You throw the western boot banner in the trash with the knowledge that Cowboy Day was an unmitigated disaster, one from which your fledgling mayoral administration may never recover.
You slink back into the town hall office through the back door to avoid any further entanglements with the protestors on the front steps. You drag your feet on the old green lowest-bidder carpeting as you enter. Your assistant, noticing you pouting, can’t keep silent any longer.
“Sir, you have no one to blame for this but yourself. I told you the ‘Injun Shooting Gallery’ was a horrible idea,” she scolds.
You groan before responding. “Look, Jean, I understand now that ‘injun’ is technically a no-no word, however-“
“A no-no word? Try racial epithet, sir.” Jean shoots you the look that tells you she thinks you’re stupid. You’ve been getting it a lot lately.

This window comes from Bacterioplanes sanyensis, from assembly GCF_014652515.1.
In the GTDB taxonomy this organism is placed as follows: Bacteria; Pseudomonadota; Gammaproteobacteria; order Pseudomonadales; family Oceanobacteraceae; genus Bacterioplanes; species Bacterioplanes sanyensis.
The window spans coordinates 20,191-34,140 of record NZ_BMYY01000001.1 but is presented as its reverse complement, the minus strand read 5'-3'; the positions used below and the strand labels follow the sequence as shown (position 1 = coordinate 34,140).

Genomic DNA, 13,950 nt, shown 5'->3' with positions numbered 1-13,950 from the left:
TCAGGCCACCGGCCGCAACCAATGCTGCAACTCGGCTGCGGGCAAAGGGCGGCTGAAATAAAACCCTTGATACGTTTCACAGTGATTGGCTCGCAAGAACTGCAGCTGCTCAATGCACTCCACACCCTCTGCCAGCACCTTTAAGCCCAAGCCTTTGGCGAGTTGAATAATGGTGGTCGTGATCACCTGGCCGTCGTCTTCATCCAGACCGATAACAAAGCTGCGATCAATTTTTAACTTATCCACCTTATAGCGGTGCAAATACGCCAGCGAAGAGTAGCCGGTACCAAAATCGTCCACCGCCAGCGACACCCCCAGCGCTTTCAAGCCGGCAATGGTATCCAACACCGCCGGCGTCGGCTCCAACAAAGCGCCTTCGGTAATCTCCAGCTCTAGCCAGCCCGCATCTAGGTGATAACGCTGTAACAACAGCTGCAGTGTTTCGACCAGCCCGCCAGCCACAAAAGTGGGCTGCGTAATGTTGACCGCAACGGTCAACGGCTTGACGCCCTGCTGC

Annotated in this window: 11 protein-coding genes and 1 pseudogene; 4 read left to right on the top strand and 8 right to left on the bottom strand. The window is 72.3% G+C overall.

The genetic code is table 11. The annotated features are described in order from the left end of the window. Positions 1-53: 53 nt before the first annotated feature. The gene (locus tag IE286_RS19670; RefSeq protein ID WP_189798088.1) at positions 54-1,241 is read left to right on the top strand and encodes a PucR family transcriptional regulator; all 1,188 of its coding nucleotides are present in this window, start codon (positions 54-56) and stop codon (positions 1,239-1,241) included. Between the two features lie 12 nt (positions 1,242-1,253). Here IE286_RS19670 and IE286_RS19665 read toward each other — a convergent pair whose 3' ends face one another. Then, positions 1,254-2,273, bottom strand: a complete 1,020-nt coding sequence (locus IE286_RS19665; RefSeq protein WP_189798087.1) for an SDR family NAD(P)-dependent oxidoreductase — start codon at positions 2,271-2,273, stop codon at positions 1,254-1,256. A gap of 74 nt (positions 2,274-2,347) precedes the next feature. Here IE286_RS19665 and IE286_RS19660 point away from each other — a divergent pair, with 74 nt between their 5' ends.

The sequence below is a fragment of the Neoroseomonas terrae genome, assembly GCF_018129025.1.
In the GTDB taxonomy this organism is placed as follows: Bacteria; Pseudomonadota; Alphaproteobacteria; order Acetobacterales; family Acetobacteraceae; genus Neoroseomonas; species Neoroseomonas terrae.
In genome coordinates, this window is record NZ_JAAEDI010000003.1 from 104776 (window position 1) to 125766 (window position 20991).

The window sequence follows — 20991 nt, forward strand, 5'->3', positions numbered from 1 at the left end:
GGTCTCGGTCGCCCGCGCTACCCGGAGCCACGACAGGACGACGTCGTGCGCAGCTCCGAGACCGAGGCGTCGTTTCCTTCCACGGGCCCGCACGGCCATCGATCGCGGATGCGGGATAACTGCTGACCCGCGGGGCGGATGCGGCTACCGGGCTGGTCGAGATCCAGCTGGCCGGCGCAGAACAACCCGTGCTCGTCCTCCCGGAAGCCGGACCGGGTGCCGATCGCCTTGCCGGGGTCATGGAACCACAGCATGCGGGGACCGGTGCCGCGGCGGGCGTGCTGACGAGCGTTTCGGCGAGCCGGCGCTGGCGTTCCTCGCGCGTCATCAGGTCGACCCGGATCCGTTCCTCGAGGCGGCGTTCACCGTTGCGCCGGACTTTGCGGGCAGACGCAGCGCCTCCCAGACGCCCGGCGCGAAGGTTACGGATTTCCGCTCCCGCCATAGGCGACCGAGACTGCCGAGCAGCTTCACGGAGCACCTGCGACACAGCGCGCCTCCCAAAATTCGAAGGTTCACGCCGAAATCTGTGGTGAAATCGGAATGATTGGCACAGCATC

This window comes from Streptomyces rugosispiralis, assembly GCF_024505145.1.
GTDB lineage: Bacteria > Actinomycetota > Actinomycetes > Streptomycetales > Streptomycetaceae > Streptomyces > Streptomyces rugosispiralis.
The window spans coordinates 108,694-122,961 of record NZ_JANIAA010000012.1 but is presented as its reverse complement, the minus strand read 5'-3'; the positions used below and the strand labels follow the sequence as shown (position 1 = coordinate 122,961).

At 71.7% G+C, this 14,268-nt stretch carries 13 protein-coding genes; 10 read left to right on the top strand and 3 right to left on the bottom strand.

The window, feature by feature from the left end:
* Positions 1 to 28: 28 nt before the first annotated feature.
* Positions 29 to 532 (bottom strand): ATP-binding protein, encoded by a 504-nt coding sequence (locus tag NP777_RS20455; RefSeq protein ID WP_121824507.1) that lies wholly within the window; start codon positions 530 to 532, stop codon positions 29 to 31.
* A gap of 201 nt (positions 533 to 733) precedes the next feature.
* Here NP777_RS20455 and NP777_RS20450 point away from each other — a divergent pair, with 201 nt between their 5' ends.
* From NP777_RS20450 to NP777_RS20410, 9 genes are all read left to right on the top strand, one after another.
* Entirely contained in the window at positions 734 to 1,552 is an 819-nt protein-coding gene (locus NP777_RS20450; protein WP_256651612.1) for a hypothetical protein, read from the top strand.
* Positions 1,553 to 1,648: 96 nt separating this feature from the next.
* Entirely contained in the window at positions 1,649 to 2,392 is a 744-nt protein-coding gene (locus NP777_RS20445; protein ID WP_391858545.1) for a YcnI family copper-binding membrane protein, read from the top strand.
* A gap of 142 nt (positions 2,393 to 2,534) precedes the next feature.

“However,” you clench your jaw and continue speaking through your teeth, “I don’t see the harm in a fun wild west shootout.”
“The name is one thing, sir, but you made all the targets Native Americans.”
“Well I wanted it to be authentic, Jean. It’s Cowboy Day. Cowboys fought indians! That’s just fucking history!”
The stupid look again. “Actually, sir-“
“I don’t want to hear it, Jean. Look we need to put this behind us. We have another festival to plan; we can’t dwell on the past.”
Jean sighs. “Yes, sir.”
“Chin up, Jean. In three weeks, this will be a distant memory. It’s going to be the best Watermelon Festival ever.”